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Photoshop® CS4 Bible by Dan Moughamian, Simon Abrams, Stacy Cates

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21.5. Waves

So far in this chapter, you've seen tools that liquify and warp, and even tools to manipulate objects in perspective. Now it's time to start making some waves (pun intended).

21.5.1. Ocean Ripple vs. Ripple

The difference between these two filters seems subtle at first glance, but each serves a distinct purpose. The Ocean Ripple filter is designed to apply a random distortion to the image to make it seem as though it is underwater, while the Ripple filter creates an effect similar to movement of water across the surface of a pond (see Figure 21.20).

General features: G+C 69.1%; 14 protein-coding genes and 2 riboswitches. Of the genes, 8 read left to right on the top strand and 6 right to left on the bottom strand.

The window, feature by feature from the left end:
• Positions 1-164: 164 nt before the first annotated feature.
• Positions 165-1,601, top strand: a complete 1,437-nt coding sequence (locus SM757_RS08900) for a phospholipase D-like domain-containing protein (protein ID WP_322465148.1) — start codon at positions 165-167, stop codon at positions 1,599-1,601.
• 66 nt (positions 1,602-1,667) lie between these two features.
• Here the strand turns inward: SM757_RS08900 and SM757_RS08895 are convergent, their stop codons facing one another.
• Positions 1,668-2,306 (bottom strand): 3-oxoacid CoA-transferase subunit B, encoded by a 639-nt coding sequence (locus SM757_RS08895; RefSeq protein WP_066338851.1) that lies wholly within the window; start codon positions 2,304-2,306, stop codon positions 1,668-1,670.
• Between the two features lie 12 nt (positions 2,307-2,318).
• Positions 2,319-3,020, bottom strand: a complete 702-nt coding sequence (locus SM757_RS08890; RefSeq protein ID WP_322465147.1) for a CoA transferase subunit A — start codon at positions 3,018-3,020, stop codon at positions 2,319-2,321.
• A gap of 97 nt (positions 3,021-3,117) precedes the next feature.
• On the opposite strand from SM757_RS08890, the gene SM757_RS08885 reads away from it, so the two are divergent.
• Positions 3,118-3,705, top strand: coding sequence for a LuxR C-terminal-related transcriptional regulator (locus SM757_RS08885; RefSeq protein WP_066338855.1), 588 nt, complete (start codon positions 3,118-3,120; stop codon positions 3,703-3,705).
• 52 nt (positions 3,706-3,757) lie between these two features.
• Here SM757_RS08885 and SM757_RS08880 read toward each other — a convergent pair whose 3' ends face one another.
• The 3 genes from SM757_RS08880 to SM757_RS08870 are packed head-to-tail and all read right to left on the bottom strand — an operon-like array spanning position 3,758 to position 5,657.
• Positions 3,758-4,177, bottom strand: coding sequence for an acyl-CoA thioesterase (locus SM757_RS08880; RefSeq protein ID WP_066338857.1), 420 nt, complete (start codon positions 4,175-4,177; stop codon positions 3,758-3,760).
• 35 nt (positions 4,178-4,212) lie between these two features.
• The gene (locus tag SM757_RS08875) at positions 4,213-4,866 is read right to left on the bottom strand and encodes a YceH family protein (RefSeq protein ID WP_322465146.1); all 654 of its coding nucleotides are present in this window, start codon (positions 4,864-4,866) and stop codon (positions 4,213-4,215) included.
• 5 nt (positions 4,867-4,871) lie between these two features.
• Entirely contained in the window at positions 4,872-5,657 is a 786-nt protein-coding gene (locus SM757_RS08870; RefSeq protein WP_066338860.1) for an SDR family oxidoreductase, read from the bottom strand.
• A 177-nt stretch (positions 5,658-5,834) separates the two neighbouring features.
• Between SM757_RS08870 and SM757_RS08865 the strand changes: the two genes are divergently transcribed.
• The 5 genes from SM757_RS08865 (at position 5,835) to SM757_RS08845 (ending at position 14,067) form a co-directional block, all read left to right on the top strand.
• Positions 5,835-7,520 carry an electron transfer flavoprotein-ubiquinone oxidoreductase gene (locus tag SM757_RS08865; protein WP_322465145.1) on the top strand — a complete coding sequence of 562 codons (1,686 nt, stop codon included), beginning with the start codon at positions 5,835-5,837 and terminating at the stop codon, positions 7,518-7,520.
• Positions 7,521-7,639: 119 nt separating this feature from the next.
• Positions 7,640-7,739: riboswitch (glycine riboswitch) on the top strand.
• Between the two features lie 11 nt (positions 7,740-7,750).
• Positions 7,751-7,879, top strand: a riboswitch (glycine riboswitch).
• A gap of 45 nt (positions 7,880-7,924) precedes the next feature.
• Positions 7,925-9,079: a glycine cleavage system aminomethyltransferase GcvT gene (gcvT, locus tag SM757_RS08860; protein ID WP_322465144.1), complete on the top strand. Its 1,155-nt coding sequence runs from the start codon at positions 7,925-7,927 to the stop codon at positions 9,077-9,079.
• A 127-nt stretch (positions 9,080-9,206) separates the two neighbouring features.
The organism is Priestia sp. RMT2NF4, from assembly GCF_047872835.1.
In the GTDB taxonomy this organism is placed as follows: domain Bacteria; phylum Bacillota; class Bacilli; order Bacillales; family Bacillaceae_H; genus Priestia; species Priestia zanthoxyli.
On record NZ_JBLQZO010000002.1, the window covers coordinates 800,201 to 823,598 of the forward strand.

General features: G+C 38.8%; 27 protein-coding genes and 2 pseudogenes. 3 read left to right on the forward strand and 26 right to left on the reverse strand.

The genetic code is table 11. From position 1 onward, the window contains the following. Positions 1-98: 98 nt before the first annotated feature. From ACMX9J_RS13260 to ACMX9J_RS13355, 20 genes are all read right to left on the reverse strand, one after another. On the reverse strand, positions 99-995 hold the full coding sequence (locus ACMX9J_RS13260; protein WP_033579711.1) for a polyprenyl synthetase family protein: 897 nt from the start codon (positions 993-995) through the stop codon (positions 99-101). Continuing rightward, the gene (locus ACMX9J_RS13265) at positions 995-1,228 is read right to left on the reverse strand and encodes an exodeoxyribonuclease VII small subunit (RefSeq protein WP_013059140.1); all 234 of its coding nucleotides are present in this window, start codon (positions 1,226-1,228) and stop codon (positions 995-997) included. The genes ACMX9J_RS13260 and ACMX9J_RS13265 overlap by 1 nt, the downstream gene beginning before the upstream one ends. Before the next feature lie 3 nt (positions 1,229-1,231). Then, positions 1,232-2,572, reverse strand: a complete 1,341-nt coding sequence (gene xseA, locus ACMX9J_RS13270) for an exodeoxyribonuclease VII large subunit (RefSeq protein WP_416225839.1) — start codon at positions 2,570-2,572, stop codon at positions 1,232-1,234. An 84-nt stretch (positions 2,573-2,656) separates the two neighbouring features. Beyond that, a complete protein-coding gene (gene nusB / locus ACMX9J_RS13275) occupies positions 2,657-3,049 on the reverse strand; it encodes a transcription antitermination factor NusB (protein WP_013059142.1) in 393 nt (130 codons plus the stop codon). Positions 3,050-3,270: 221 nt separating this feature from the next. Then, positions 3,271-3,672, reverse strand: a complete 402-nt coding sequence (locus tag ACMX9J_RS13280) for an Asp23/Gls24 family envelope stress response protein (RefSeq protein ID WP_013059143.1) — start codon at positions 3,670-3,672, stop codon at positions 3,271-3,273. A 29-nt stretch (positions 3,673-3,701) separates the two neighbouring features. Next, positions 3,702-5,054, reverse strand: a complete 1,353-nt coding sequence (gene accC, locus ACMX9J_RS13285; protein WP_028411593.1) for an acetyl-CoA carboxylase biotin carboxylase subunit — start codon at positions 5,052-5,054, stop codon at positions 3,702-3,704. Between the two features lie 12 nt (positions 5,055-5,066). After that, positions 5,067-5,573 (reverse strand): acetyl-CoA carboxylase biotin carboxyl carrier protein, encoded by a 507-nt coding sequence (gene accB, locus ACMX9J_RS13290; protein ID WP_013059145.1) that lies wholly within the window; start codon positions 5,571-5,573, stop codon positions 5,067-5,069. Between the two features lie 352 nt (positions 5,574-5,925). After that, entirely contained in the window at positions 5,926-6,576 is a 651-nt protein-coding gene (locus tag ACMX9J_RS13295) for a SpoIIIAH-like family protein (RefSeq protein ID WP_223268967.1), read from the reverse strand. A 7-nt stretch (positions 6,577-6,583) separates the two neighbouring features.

Figure 21.20. The Ocean Ripple and (plain old) Ripple filters applied with various settings

The Ocean Ripple filter launches you into the Filter Gallery, where the available settings include Ripple Size, which doesn't make a whole lot of discernible difference no matter what number you set it to, and Ripple Magnitude, which is where all the action is as far as this filter is concerned. For best results, set the Ripple Magnitude fairly low or the effect begins to look suspiciously like the Frosted setting of the Glass filter.

The Ripple filter's dialog box is of the more standard variety, and its two controls adjust the amount of distortion and the size of the ripples (Small, Medium, or Large). In this case, to get effects that more closely resemble water, stick with either Medium or Large ripples, since the ones generated ...

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